Next, you’ll type your name, your professor’s name, the course number, and the date on separate lines. Type the title of your essay in normal text, capitalizing the first letter of each word.

Each page of your essay should include a header with your last name and the page number. To do this:

  1. Double-click in the space above your name. The Header field will appear.
  2. Click the icon to align your text flush to the right margin.
  3. Type your last name and a space.
  4. Click Insert > Page Numbers.
  5. Choose the icon showing a page number in the corner of each page.
    Google Docs Page Numbers
  6. Be sure Different first page is not checked.
  7. Finally, click back in the body of your document.

Your document should look like the image below at this point.

Google Docs How to Set Up MLA Format in Google Docs

Next, press Enter/Return at the end of your title to begin a new line.

Inserting Indents

Now it’s time to set up the first line indent required by MLA format.

  1. Click Format > Align & Indent > Indentation options.
  2. In Special indent, choose First Line Indent.
  3. Type 0.5 in the field provided.
  4. Click Apply.
    Indentation options body

Once you’ve completed these steps, you can begin typing your essay.

Citing Your Sources According to MLA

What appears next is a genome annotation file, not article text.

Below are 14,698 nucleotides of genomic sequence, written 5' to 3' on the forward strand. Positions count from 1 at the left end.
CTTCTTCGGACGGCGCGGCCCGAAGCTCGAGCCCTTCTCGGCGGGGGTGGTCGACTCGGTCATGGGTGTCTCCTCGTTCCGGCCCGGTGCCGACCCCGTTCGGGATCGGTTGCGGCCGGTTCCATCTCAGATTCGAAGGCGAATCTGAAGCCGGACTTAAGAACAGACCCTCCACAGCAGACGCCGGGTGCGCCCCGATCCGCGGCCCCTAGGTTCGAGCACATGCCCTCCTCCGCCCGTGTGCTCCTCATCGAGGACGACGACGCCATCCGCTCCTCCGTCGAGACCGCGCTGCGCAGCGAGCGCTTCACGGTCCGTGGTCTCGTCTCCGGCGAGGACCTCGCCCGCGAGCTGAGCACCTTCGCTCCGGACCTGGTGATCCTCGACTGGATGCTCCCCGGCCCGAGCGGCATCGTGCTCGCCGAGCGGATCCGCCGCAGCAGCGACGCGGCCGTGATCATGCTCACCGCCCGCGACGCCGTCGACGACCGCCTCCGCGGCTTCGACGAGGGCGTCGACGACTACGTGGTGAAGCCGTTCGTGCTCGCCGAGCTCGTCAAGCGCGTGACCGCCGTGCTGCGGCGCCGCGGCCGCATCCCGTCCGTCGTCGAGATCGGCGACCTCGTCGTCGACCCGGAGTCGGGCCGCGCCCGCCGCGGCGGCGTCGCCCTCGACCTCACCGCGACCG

When you quote or paraphrase another person’s writing or ideas, you need to give credit to that essay, article, book, or any other source. If you don’t, you are guilty of plagiarism, even if it’s unintentional. MLA provides specific guidance on how to properly credit your sources. The first step is called an in-text citation.

At the end of the quote or paraphrased information, before the period, place the author’s name and the page number where you found the information in parentheses. Your terminal punctuation, or period, goes after the closed parentheses. If you’ve already named the author within your sentence, you don’t need to include it again. Direct quotes will look like this:

In-Text Citation One Work

If you’ve paraphrased another person’s work, the in-text citation follows the same pattern. The difference is, you won’t have anything in quotation marks.

Should you need to quote or paraphrase text from different works by the same author, you should also include a shortened title of each text. The shortened titles for articles should be enclosed in quotation marks. On the other hand, shortened titles of books should be in italics. Reference this example to see how it should look.

In-Text Citation Multiple Works